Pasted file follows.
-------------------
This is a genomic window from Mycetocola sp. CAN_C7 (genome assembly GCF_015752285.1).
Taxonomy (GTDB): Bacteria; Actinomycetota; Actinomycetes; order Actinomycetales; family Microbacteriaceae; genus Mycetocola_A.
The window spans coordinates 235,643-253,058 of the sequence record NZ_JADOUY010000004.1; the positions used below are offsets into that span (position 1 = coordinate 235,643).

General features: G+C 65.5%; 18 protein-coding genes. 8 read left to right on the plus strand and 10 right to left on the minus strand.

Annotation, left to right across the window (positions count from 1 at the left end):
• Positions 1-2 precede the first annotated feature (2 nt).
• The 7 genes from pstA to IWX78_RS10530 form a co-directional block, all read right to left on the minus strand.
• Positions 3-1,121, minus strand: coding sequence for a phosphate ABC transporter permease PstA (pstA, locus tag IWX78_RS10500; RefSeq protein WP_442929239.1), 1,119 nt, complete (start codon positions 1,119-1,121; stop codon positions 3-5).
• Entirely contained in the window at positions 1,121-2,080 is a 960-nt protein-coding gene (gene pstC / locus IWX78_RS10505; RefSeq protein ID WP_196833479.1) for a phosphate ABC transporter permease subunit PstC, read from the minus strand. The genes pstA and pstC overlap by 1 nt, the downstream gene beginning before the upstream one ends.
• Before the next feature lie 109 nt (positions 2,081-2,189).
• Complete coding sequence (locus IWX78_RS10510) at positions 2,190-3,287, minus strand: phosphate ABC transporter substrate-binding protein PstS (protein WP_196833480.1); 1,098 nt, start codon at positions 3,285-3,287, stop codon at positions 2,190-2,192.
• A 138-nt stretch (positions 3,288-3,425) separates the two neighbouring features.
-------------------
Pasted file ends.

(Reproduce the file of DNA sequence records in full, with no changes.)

This is a genomic window from Mycetocola sp. CAN_C7 (genome assembly GCF_015752285.1).
Taxonomy (GTDB): Bacteria; Actinomycetota; Actinomycetes; order Actinomycetales; family Microbacteriaceae; genus Mycetocola_A.
The window spans coordinates 235,643-253,058 of the sequence record NZ_JADOUY010000004.1; the positions used below are offsets into that span (position 1 = coordinate 235,643).

General features: G+C 65.5%; 18 protein-coding genes. 8 read left to right on the plus strand and 10 right to left on the minus strand.

Annotation, left to right across the window (positions count from 1 at the left end):
• Positions 1-2 precede the first annotated feature (2 nt).
• The 7 genes from pstA to IWX78_RS10530 form a co-directional block, all read right to left on the minus strand.
• Positions 3-1,121, minus strand: coding sequence for a phosphate ABC transporter permease PstA (pstA, locus tag IWX78_RS10500; RefSeq protein WP_442929239.1), 1,119 nt, complete (start codon positions 1,119-1,121; stop codon positions 3-5).
• Entirely contained in the window at positions 1,121-2,080 is a 960-nt protein-coding gene (gene pstC / locus IWX78_RS10505; RefSeq protein ID WP_196833479.1) for a phosphate ABC transporter permease subunit PstC, read from the minus strand. The genes pstA and pstC overlap by 1 nt, the downstream gene beginning before the upstream one ends.
• Before the next feature lie 109 nt (positions 2,081-2,189).
• Complete coding sequence (locus IWX78_RS10510) at positions 2,190-3,287, minus strand: phosphate ABC transporter substrate-binding protein PstS (protein WP_196833480.1); 1,098 nt, start codon at positions 3,285-3,287, stop codon at positions 2,190-2,192.
• A 138-nt stretch (positions 3,288-3,425) separates the two neighbouring features.